To do so is second nature for a man who has spent as much of his career training and educating others on the disciplines of the fighting arts ever since taking up karate at the age of just five.
The addition of Brazillian jiu jitsu and freestyle wrestling to his repertoire led Ismail to try his hand at the growing phenomenon of mixed martial arts to great initial success.
An explosive debut win over Tommy Kelly at UCMMA 16 was followed by an infamous 8-second stoppage of Wayne Brown after Ismail’s low kick broke his opponent’s leg instantly.
The 32-year-old would soon be on the receiving end of a painful break, however, when a serious arm injury forced him to withdraw from an attempt to go 3-0 last October.
“Just before my last fight I tore my bicep,” Ismail told Eurosport.
“It had to be operated on; they had to completely re-attach it.”
The tear was so severe it looks to keep his momentum on ice for a full year, but the Newham-born fighter has his sights set on his return.
“I hope to be back to fight in October,” he said.
“To return to cage fighting from injury involves a lot of rehab, and it gets a bit tedious after a while.
“You want to try and push hard in your recovery, but then you run the risk of making the injury worse.
“You just have to let your body get back to how it's supposed to be in due course.”
In addition to pursuing a successful competitive career, Ismail devotes a lot of time to combat sports ventures, and admits his work to raise the profile of his various disciplines has helped him through a tough twelve months.
“I was trying to look at the positives,” he explained. “I spent more time down at my gym, I did a talk at Saracens rugby club, and various other things to promote mixed martial arts.
“I just wanted to get the word out there about the positive side of the sport. I ended up making a career out of MMA but there is more to it than just competing.”
Ismail runs two LDG Fitness Centre businesses – based in Chadwell Heath and Romford – fronts regular fitness and fighting online features and frequents youth centres in order to share his passion.
“The discipline and the training involved can reach a much wider audience and many people in the fitness industry have found work from it,” said Ismail, whose disenchantment at the attitude of larger fitness franchises compelled him to enter the industry.
“I have had a lot of females come to my gym and train. Not only that, but most of them want to compete.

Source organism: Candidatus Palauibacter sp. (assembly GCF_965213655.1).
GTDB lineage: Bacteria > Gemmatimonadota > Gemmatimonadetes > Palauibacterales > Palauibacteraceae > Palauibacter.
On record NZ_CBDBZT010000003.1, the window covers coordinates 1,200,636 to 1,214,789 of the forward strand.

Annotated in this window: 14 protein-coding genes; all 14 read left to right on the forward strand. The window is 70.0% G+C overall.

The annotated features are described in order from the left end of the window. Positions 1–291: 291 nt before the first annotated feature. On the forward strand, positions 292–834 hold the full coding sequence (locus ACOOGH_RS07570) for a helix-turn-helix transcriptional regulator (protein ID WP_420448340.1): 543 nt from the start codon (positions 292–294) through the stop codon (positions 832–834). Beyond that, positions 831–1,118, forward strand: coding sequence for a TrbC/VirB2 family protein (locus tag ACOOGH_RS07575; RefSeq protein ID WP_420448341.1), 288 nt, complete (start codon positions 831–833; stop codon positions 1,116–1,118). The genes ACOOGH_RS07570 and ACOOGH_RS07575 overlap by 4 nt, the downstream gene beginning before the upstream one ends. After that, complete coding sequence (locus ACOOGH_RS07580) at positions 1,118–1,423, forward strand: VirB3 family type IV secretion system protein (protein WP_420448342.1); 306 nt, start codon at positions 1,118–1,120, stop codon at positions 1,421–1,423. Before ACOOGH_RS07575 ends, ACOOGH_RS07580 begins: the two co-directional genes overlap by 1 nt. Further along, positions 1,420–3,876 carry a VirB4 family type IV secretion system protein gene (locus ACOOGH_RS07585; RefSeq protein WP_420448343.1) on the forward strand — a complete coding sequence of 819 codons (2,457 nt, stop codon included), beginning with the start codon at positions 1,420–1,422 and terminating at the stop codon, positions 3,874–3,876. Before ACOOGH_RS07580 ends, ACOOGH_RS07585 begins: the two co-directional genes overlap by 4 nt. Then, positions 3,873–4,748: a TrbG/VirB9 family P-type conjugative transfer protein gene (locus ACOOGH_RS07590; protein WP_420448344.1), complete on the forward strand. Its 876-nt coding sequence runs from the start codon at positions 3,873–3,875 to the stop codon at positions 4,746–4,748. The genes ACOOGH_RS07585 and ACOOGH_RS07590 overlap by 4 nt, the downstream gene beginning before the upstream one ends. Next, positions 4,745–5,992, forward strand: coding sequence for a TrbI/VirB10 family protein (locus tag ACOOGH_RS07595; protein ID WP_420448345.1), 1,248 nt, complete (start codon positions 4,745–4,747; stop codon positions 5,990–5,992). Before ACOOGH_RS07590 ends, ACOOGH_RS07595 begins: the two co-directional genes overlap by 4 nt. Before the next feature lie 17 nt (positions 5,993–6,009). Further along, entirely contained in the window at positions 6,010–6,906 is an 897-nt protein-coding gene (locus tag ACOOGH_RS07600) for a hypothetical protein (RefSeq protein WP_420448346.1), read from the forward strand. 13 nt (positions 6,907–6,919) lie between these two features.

“When I trained kick-boxing there was a heavy female presence but they were there almost purely for the fitness side, while in jiu jitsu and mixed martial arts classes I always have the girls coming up to me and saying "I want to compete, how do I start competing?"
“Most of the girls are far from your typical off-the-street girls looking for a direction. We get a lot of accountants and lawyers.”
He continued: “I'm quite fortunate because I am in the business side of MMA as well as a competitor, so people tend to view me in a different light rather than as just a barbaric fighter.
“I try to use that to my advantage because a lot of potential clients do not yet understand the concept of mixed martial arts and how it can help.
“The advantage MMA brings to self-defence is that it teaches a lot to someone who is on the floor in the guard position. You cannot really box someone if you have been thrown to the floor.
“It's how I got into the sport in the first place. I was attacked by two guys and when one dragged me down onto the floor, I didn't know how to defend myself from that position.”
The biggest obstacle to Ismail’s mission is the lingering perception of mixed martial arts as a sadistic and brutal bloodsport.
Though UFC’s rapid rise as a global entity has aided the domestic scene, critics remain in large numbers and Ismail feels they fail to see the bigger picture.
“Since MMA came about, it has received backlash from day one,” he admitted.
“It has been an uphill struggle to promote the sport in the UK and the benefits it can bring both in and out of the cage.
“There are a lot of professional fighters who know nothing else but to compete; they haven't had any other type of job and competing is their livelihood.
“I just wish that some of the critics could see what I see on a daily basis.
“A lot of people I have trained came to me with no money and thanks to the industry they now have the means to raise their families.
“Even those who do not fight still take a lot away from it to instil in their children, that enthusiasm for sport and fitness and to pursue what they are passionate about.”
With the injured bicep yet to undergo the acid test of a return to action and so much going on for him outside the cage, it would be easy to assume Ismail’s biggest impact will be made after his active career dies down.
But the desire which has driven the Londoner this far remains very much alive, and Ismail is confident of turning his undefeated start to MMA into a dominant streak.
“To be honest, I've never looked that far ahead to the stage where I will no longer be able to actually compete myself,” he said.
“It was unfortunate that I injured my bicep when I did as I felt I was heading into my next fight the fittest I had ever been in my life.
“I have coached since I was 12 years old, and while I have been fighting I have always been teaching as well.
“I find it a stronger motivational tool when I am training for an upcoming fight while coaching, as my class sees this and that passion rubs off.
“I work hard at everything I do, whether it be fighting, teaching or running my two businesses, and I like to show my students that putting that extra bit of effort in will pay off.
“It's good to know that whenever I feel I have to stop competing, I'll feel satisfied that I've done enough – but I don't see that happening any time soon.”